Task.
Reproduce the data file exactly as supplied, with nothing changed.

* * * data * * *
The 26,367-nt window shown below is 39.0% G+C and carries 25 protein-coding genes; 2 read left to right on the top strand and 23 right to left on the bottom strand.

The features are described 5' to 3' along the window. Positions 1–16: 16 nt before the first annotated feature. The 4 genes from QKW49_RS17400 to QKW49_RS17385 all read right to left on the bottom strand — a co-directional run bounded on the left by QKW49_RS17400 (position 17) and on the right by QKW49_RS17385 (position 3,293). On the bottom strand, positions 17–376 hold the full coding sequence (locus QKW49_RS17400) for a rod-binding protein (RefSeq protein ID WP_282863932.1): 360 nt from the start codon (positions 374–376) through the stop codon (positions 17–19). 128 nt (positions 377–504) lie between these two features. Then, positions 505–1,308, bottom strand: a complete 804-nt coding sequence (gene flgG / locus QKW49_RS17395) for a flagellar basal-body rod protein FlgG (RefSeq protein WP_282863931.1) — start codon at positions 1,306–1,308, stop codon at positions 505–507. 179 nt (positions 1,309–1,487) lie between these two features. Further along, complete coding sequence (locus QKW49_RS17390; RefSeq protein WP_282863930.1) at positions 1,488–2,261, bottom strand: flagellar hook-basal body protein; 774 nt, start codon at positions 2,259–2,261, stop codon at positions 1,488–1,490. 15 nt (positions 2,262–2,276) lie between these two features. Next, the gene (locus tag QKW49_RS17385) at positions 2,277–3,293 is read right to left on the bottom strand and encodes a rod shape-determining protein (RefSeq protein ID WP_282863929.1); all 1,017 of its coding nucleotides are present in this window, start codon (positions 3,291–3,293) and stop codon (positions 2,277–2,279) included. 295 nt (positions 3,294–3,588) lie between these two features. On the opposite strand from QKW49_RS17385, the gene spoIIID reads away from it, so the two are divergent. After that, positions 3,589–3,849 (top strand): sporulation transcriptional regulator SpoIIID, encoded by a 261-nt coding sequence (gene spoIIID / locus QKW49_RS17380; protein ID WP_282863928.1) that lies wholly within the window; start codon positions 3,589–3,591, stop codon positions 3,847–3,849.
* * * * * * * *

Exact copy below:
The 26,367-nt window shown below is 39.0% G+C and carries 25 protein-coding genes; 2 read left to right on the top strand and 23 right to left on the bottom strand.

The features are described 5' to 3' along the window. Positions 1–16: 16 nt before the first annotated feature. The 4 genes from QKW49_RS17400 to QKW49_RS17385 all read right to left on the bottom strand — a co-directional run bounded on the left by QKW49_RS17400 (position 17) and on the right by QKW49_RS17385 (position 3,293). On the bottom strand, positions 17–376 hold the full coding sequence (locus QKW49_RS17400) for a rod-binding protein (RefSeq protein ID WP_282863932.1): 360 nt from the start codon (positions 374–376) through the stop codon (positions 17–19). 128 nt (positions 377–504) lie between these two features. Then, positions 505–1,308, bottom strand: a complete 804-nt coding sequence (gene flgG / locus QKW49_RS17395) for a flagellar basal-body rod protein FlgG (RefSeq protein WP_282863931.1) — start codon at positions 1,306–1,308, stop codon at positions 505–507. 179 nt (positions 1,309–1,487) lie between these two features. Further along, complete coding sequence (locus QKW49_RS17390; RefSeq protein WP_282863930.1) at positions 1,488–2,261, bottom strand: flagellar hook-basal body protein; 774 nt, start codon at positions 2,259–2,261, stop codon at positions 1,488–1,490. 15 nt (positions 2,262–2,276) lie between these two features. Next, the gene (locus tag QKW49_RS17385) at positions 2,277–3,293 is read right to left on the bottom strand and encodes a rod shape-determining protein (RefSeq protein ID WP_282863929.1); all 1,017 of its coding nucleotides are present in this window, start codon (positions 3,291–3,293) and stop codon (positions 2,277–2,279) included. 295 nt (positions 3,294–3,588) lie between these two features. On the opposite strand from QKW49_RS17385, the gene spoIIID reads away from it, so the two are divergent. After that, positions 3,589–3,849 (top strand): sporulation transcriptional regulator SpoIIID, encoded by a 261-nt coding sequence (gene spoIIID / locus QKW49_RS17380; protein ID WP_282863928.1) that lies wholly within the window; start codon positions 3,589–3,591, stop codon positions 3,847–3,849.